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Published: March 16th 2012
As I peddled furiously along narrow winding paths trodden only by the footsteps of those before me who live along the banks of Inle Lake I could only gaze at the extraordinary beauty of this natural bowl of water encapsulated by towering mountains. The sun soaked us with its heat, the roads coated us in their dust and the locals waved at us cheerily as we passed them. The paths narrowed further until they came to an abrupt stop; just in front of the steps of a traditional stilted teak house on the far edge of a tiny village made up of ten or so other similar houses. I pondered the distance debating if it was worth going further considering the pathway had now completely vanished under my wheels. Children we passed playing football only moments ago swarmed us waving their hands in the air pointing backwards; Ahh, the international sign for “You’re going the wrong way”!
I had cycled for a good twenty minutes and found myself cycling back along the exact same route until I took an alternative diversion in the hope this might take me to Inle Lake. An hour and a half later I
figured I should have arrived at some water. I anticipated flocks of foreigners hanging out of cafe’s and bars along a waterfront years previously stolen from the locals in order to extort more money out of thirsty travellers. But there was nothing. No over-populated waterfront, no bars, no cafe’s, no signs. Just a man at the side of the road waving at us pointing down a track road which common sense dictated led to water. We followed the pointing fingers and found a teak bridge which led over the marshy waters in to the beginnings of a mass of water, although we could only see a tiny trickle. Walking our bikes along the bridge we encountered fisherman, children swimming, stilted water villages, excited locals and stalked all the while by the man with the eager pointing hands from earlier. He stopped us and asked if we wanted a boat. We declined the offer pointing to our bikes and explained that we would ride back along the waterfront. Language barriers prevented his understanding, and as it turns out our understanding also; the bridge unexpectedly stopped in the middle of the water, with guess whose boat moored at the end? Of course,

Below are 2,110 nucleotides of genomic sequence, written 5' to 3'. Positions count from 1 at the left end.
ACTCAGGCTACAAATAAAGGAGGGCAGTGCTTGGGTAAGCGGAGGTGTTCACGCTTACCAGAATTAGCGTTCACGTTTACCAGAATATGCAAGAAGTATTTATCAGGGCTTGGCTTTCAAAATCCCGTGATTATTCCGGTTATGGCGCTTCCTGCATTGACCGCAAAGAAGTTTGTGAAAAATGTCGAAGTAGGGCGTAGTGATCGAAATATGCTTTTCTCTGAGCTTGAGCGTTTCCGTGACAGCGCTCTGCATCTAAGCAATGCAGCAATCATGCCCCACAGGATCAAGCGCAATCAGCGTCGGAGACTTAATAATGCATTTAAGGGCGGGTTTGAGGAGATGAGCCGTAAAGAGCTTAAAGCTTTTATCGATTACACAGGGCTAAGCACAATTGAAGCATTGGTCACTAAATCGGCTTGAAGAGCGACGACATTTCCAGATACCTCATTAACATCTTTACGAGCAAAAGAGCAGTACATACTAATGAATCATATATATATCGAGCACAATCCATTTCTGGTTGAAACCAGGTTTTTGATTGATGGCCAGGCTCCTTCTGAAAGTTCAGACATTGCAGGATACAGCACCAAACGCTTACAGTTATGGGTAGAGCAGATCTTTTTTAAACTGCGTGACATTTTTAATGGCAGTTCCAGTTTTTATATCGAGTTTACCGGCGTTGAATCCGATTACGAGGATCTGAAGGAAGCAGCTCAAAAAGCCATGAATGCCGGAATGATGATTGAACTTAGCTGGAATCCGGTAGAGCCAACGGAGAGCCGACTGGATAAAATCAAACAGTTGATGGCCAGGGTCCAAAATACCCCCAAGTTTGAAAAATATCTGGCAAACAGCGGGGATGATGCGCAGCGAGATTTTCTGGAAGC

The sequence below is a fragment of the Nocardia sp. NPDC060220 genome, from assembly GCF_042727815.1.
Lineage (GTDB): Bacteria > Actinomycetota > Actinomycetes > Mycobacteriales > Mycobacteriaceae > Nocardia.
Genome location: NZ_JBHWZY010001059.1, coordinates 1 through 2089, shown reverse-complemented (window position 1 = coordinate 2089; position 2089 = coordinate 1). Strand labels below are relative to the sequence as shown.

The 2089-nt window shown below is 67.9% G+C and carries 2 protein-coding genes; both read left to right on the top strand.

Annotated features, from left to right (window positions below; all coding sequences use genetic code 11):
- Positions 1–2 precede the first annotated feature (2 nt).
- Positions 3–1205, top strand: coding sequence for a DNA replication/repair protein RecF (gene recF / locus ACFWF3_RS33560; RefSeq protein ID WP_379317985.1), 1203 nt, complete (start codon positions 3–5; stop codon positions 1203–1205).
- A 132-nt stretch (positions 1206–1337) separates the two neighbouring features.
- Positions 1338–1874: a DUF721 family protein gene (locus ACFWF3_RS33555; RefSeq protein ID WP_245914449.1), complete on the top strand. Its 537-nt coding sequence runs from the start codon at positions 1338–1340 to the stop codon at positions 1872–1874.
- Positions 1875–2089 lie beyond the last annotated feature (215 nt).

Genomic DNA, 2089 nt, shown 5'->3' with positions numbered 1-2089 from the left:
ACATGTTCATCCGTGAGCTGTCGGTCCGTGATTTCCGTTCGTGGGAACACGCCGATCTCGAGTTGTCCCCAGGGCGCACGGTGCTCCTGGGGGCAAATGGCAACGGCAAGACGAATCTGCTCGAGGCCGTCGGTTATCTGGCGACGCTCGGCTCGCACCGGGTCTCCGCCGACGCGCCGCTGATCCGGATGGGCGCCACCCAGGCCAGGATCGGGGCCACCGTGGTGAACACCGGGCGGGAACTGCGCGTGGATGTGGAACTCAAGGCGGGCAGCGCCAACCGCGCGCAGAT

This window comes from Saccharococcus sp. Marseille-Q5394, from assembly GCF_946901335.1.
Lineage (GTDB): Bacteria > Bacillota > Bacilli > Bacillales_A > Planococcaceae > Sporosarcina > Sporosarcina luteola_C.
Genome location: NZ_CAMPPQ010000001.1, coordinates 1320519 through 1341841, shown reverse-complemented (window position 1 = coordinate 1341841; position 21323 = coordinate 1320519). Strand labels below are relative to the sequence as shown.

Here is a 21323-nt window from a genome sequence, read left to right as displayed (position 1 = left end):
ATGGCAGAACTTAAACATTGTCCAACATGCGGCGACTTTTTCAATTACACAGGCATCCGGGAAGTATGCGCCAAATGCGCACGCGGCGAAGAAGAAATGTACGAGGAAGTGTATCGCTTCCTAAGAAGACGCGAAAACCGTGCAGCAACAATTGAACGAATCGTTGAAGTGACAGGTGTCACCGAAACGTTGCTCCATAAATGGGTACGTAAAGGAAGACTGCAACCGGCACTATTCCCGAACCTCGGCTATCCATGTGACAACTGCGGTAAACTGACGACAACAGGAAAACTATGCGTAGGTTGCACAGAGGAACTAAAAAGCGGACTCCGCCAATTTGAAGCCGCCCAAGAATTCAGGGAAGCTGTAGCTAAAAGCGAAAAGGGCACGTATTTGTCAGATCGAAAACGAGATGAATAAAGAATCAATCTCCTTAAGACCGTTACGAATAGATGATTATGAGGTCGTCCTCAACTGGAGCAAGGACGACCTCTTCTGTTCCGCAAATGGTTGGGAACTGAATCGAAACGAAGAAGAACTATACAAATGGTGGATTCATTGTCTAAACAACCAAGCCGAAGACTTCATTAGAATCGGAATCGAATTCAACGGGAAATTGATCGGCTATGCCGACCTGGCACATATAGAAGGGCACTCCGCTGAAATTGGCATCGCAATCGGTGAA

our stalker. He cornered us and told us to use his boat. Again we declined, took photos, tried to look unabashed by the sudden let down of a sunset bike ride along the water’s edge before heading back to the main road along dust filled roads which wound their way back to the hotel. The extraordinary large face of the moon accompanied us along our journey as it rose above the usually tall green peaks smothered in shades of burnt oranges and pinks as the sun set opposite.
It wasn’t until the next day when we hired a boat to take us to see the Lake that I comprehended a) just how huge it is, b) there is no waterfront area as it is all marsh land and therefore inhabitable unless you live in a teak house on stilts and c) just how formidable a mass of still water can make one feel. In previous cities of Burma everyone had complained of the tourist numbers flocking to Inle Lake and crowding the areas. Starting later in the day I felt nothing of the sort. Bagan was jammed full of tourists, but the lake was not. It
is hard to explain the beauty of Inle Lake, it is astounding and so unexpected. I imagined a lake where I could see the other end, but Inle is so massive you cannot. As we approached the opening of the silver expanse of water I was transported away from the worries of the bus incident; and maybe this was the first time I didn’t think about it or see it for any length of time. I observed the peace transcend, the mist rise and the expanse go on forever. A calm instilled itself inside my heart and my mind; my fear of water temporarily evaporated with the droplets of water making their way back in to the atmosphere. I fell in love with it.